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A reporter's PressPass is required to access this story until the embargo expires on 25-Jan-2017 2:00 PM EST

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Air Pollution, Environmental Policy, States, Federalism

Air Polluters More Likely to Locate Near Downwind State Borders

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Indiana University research reveals a pattern of companies strategically locating facilities where wind will carry pollution across state lines, which can allow states to reap the benefits of jobs and tax revenue but share the negative effects -- air pollution -- with neighbors.

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Climate Change

Climate Change Prompts Alaska Fish to Change Breeding Behavior

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A new University of Washington study finds that one of Alaska’s most abundant freshwater fish species is altering its breeding patterns in response to climate change, which could impact the ecology of northern lakes that already acutely feel the effects of a changing climate.

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Parents Struggle with When to Keep Kids Home Sick From School; Experts on Peanut Allergies Weigh In on New Guidelines; A Better Way to Test for Jaundice, and More in the Children's Health News Source

Click here for the latest research and features on Children's Health.

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Association Between Eating Hot Peppers and Decreased Mortality, 20 Minutes of Exercise Can Act as Anti-Inflammatory, A Fly Model to Understand the Mechanisms Underlying Human Obesity, and More in the Obesity News Source

Click here to go directly to Newswise's Obesity News Source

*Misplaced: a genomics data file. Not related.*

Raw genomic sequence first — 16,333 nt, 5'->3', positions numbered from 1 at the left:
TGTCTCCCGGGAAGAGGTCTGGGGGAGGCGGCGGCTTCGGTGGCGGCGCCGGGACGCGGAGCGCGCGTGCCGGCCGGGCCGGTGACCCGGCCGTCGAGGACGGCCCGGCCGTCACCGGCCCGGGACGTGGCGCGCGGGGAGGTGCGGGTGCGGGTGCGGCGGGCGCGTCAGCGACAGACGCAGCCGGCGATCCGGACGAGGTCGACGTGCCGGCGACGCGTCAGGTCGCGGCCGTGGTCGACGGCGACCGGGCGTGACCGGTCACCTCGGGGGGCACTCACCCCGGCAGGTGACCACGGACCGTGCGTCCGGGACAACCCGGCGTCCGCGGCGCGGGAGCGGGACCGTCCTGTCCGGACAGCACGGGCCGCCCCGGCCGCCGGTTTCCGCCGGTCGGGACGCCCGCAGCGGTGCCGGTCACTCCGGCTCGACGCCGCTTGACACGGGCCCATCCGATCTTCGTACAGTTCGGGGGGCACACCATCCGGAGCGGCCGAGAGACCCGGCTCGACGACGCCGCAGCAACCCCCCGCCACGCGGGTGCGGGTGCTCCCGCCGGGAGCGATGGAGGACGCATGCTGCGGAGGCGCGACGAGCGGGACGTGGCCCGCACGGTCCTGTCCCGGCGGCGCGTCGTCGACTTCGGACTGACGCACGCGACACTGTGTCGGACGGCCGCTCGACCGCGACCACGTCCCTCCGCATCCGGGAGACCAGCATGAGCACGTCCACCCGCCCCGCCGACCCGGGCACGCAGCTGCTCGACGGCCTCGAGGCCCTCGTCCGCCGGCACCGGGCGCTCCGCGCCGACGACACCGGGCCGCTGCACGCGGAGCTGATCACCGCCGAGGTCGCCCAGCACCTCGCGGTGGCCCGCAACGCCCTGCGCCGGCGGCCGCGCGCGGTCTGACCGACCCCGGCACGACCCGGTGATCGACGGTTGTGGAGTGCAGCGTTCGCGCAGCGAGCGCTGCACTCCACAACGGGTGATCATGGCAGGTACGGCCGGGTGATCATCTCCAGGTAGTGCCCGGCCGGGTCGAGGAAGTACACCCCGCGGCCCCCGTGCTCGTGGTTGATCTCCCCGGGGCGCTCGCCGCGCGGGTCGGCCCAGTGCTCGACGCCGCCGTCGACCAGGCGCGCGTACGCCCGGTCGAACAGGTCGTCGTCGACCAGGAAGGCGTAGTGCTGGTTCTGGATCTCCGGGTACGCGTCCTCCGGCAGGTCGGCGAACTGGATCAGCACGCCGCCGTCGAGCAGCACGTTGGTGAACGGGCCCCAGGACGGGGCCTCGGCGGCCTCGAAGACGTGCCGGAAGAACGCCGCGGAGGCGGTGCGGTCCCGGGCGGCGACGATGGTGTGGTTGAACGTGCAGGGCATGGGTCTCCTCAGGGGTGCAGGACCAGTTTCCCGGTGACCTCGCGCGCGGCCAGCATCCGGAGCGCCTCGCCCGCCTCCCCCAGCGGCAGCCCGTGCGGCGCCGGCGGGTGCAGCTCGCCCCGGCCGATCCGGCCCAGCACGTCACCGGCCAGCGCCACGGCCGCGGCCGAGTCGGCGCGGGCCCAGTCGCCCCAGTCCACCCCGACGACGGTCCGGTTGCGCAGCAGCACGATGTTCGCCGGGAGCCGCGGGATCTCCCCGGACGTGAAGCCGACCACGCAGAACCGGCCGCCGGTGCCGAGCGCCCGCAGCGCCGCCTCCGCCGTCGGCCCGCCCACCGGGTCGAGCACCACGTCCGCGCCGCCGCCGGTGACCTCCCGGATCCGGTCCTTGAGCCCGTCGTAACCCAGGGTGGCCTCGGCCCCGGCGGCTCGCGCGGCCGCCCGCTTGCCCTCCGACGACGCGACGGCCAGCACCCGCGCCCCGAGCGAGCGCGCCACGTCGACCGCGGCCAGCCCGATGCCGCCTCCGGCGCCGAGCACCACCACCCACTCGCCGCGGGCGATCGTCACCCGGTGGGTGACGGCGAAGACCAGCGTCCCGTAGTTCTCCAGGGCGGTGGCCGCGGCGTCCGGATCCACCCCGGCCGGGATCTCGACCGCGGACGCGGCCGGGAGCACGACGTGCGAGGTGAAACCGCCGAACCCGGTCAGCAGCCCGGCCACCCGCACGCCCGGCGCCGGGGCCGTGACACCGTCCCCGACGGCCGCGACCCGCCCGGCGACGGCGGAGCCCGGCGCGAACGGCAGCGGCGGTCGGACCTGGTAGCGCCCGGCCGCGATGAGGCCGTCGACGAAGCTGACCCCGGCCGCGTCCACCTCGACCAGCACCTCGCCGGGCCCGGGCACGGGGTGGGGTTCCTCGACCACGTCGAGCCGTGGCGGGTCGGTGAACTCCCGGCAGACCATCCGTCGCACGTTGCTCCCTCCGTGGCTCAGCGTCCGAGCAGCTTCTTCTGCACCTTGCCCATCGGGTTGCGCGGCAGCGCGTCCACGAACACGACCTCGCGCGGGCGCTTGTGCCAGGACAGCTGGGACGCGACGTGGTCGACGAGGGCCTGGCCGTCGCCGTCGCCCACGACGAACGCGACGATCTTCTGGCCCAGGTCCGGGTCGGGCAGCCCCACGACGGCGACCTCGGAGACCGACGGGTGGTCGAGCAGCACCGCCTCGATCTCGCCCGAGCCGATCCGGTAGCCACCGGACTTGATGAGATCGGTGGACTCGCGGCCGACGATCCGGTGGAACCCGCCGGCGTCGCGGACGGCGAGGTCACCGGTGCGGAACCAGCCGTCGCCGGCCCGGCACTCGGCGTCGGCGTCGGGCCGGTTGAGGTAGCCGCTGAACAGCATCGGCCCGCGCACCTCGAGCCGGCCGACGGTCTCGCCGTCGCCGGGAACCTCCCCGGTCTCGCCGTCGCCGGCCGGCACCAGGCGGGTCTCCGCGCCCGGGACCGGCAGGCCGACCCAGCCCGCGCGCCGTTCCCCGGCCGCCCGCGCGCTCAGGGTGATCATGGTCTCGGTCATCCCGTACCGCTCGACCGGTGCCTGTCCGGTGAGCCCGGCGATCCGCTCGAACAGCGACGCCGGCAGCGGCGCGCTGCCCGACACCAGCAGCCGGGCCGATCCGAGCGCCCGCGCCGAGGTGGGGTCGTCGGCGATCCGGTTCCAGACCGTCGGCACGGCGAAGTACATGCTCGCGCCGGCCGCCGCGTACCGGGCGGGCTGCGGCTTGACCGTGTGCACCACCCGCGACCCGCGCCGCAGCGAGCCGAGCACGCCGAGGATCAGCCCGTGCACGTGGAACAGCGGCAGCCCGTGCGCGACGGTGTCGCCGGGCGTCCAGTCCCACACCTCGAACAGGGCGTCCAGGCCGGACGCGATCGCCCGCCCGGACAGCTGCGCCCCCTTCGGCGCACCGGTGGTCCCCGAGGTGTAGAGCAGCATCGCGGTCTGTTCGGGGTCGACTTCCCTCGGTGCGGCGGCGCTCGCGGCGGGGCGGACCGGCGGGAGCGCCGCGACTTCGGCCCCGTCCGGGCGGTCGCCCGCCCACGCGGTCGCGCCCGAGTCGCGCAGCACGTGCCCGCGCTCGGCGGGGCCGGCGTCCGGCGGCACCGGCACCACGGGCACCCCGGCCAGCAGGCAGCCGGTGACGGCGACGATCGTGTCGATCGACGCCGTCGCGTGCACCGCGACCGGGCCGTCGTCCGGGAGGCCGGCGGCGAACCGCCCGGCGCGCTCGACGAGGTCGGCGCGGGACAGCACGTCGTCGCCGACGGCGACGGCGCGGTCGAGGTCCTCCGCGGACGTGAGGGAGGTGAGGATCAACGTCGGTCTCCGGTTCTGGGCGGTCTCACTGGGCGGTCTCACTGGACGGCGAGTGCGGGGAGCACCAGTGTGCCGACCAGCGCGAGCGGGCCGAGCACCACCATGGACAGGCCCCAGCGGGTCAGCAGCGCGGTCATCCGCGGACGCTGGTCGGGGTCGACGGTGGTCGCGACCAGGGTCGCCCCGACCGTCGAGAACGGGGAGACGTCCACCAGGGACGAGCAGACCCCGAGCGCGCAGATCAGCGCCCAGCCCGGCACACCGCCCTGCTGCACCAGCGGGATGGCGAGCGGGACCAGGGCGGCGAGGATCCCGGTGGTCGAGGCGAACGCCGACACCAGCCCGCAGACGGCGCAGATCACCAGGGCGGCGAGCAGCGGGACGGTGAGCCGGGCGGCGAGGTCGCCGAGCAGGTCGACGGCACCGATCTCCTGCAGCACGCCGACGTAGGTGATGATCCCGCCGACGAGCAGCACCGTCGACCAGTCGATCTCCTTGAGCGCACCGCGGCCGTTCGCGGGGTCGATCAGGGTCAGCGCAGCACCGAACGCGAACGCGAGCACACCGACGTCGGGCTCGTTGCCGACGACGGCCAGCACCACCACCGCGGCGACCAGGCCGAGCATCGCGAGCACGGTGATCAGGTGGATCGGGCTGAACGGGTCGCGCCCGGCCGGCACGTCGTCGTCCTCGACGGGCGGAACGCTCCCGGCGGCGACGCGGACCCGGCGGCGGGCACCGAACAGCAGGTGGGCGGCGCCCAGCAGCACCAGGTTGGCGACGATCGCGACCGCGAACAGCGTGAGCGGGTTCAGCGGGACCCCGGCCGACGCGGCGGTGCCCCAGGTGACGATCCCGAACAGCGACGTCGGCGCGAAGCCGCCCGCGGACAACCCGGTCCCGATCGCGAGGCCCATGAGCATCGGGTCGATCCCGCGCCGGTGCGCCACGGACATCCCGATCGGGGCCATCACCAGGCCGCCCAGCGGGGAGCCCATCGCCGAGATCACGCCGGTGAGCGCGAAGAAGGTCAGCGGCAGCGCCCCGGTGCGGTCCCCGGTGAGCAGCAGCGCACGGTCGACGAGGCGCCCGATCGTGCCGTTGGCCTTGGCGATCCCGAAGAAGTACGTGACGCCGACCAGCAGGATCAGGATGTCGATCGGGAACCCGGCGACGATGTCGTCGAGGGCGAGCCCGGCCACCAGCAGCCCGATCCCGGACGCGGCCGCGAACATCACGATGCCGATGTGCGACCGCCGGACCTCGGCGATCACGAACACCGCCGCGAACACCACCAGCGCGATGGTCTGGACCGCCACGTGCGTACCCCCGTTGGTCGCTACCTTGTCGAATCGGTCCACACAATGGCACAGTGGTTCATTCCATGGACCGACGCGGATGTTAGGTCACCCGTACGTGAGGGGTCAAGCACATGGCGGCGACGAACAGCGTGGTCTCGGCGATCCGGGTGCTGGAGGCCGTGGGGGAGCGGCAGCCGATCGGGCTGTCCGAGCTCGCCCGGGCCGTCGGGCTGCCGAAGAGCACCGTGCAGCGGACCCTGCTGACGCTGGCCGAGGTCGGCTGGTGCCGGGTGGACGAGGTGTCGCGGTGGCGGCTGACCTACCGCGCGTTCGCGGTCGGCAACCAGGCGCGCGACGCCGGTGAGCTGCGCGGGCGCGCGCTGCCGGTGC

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UTHealth Neonatal Researcher Funded by NIH to Study Plastic Products Used in NICUs

The impact of the chemicals in the plastic products used in pediatric intensive care units will be the focus of a new $1 million study led by Andrea Duncan, M.D., M.S.ClinRes, associate professor at McGovern Medical School at The University of Texas Health Science Center at Houston (UTHealth) and an attending physician with Children’s Memorial Hermann Hospital.

Medicine

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Indoor Air Pollution, Indoor Air Quality, cookstoves, Pregnancy and Hypertension, Developing Countries, Global Health, Clean Fuel, clean-burning fuel, Kerosene, wood burning

Clean-Fuel Cookstoves May Improve Cardiovascular Health in Pregnant Women

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Replacing biomass and kerosene cookstoves used throughout the developing world with clean-burning ethanol stoves may reduce hypertension and cardiovascular risk in pregnant women, according to new research published online, ahead of print in the American Thoracic Society’s American Journal of Respiratory and Critical Care Medicine.

Medicine

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Smoke, household air pollution, clean-burning stove, ethanol stoves, Pregnancy and Hypertension

Nigeria: Clean-Burning Stoves Improve Health for New Mothers

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In a clinical trial in Nigeria that replaced biomass and kerosene cookstoves with clean-burning ethanol stoves, researchers were able to reduce by two-thirds the risk of high blood pressure and cardiovascular disease in pregnant women.

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Why Lyme Disease Is Common in the North, Rare in the South

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It's the heat and the humidity, USGS-led study finds

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Growing More Nutritional Strawberries in Kansas, Help for Eating Disorder Patients, Hot Weather Not to Blame for Salmonella on Egg Farms, and More in the Food Science News Source

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Poaching

News From WCS: A New Year’s Arrest of Poachers Adds Yet Another Reason for Alarm